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What We Know About Wage Adjustment During the 2007-09 Recession and Its Aftermath

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  • Kudlyak, Marianna

    (Federal Reserve Bank of Richmond)

Abstract

Aggregate wage growth has remained flat during the 2007-09 recession and its aftermath while unemployment has exhibited substantial swings. Does the low real aggregate wage growth during the recovery indicate a weak labor market beyond what is measured by the official unemployment rate? Aggregate wage growth reflects actual changes of workers' wages, changes in the composition of workers, and changes in the composition of jobs. Some of these changes are related to underlying structural trends in the economy while others constitute the economy's response to the business cycle shocks and are more indicative of cyclical resource utilization in the labor market. Consequently, it is important to look beyond the aggregate statistics to understand the behavior of real wages and its relation to the health of the labor market. In this article, we review recent literature that studies the changes in the components of the aggregate wage over time and, specifically, after the 2007-09 recession.

Suggested Citation

  • Kudlyak, Marianna, 2015. "What We Know About Wage Adjustment During the 2007-09 Recession and Its Aftermath," Economic Quarterly, Federal Reserve Bank of Richmond, issue 3Q, pages 225-244.
  • Handle: RePEc:fip:fedreq:00037
    DOI: 10.21144/eq1010302
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    File URL: https://www.richmondfed.org/-/media/richmondfedorg/publications/research/economic_quarterly/2015/q3/pdf/kudlyak.pdf
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    References listed on IDEAS

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    1. Nir Jaimovich & Henry E. Siu, 2012. "The Trend is the Cycle: Job Polarization and Jobless Recoveries," NBER Working Papers 18334, National Bureau of Economic Research, Inc.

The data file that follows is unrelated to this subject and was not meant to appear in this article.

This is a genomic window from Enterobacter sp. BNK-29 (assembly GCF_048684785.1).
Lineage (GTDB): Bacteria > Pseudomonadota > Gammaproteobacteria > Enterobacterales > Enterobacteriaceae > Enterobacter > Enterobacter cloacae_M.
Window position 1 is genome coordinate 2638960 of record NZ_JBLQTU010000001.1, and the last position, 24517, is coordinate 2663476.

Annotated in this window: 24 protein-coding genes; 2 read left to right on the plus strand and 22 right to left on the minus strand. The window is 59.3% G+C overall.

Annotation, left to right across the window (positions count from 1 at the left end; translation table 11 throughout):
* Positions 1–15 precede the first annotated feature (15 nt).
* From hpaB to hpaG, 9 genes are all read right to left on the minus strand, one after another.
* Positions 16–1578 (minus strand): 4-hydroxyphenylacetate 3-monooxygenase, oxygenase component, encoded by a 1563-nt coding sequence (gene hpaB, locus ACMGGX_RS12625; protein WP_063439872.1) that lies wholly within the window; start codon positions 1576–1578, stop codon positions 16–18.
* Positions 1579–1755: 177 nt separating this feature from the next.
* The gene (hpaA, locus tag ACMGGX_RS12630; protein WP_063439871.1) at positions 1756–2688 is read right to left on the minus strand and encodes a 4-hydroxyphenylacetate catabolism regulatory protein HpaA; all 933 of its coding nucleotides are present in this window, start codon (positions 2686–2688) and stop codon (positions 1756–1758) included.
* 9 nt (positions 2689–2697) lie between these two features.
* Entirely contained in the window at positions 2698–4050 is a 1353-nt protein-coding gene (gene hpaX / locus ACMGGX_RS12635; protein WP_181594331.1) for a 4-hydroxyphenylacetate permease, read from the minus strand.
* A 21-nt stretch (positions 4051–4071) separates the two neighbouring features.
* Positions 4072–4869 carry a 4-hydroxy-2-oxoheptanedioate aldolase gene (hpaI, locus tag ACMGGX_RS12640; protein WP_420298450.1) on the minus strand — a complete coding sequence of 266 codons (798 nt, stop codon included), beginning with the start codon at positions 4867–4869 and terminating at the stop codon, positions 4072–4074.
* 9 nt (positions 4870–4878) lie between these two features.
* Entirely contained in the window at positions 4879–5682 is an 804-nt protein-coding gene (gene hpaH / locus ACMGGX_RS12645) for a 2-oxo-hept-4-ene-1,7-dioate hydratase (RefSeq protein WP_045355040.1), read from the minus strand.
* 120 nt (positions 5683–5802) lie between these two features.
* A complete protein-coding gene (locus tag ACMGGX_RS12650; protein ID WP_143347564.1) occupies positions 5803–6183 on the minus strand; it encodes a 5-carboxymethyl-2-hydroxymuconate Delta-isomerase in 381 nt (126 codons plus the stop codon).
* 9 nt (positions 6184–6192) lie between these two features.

2. Gary Solon & Robert Barsky & Jonathan A. Parker, 1994. "Measuring the Cyclicality of Real Wages: How Important is Composition Bias?," The Quarterly Journal of Economics, Oxford University Press, vol. 109(1), pages 1-25.
    3. McLaughlin, Kenneth J & Bils, Mark, 2001. "Interindustry Mobility and the Cyclical Upgrading of Labor," Journal of Labor Economics, University of Chicago Press, vol. 19(1), pages 94-135, January.
    4. Kahn, Lisa B., 2010. "The long-term labor market consequences of graduating from college in a bad economy," Labour Economics, Elsevier, vol. 17(2), pages 303-316, April.
    5. Edward P. Lazear & Kathryn L. Shaw & Christopher Stanton, 2013. "Making Do With Less: Working Harder during Recessions," NBER Chapters,in: Labor Markets in the Aftermath of the Great Recession, pages 333-360 National Bureau of Economic Research, Inc.
    6. Steven J. Davis & John Haltiwanger, 2014. "Labor Market Fluidity and Economic Performance," NBER Working Papers 20479, National Bureau of Economic Research, Inc.
    7. Bils, Mark J, 1985. "Real Wages over the Business Cycle: Evidence from Panel Data," Journal of Political Economy, University of Chicago Press, vol. 93(4), pages 666-689, August.
    8. Ch. Pissarides., 2011. "The Unemployment Volatility Puzzle: Is Wage Stickiness the Answer?," VOPROSY ECONOMIKI, N.P. Redaktsiya zhurnala "Voprosy Economiki", vol. 1.
    9. Pedro S. Martins & Gary Solon & Jonathan P. Thomas, 2012. "Measuring What Employers Do about Entry Wages over the Business Cycle: A New Approach," American Economic Journal: Macroeconomics, American Economic Association, vol. 4(4), pages 36-55, October.
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    11. Mustre-del-Rio, Jose, 2014. "Following the leaders: wage growth of job switchers," Macro Bulletin, Federal Reserve Bank of Kansas City, pages 1-2, Dec 19.
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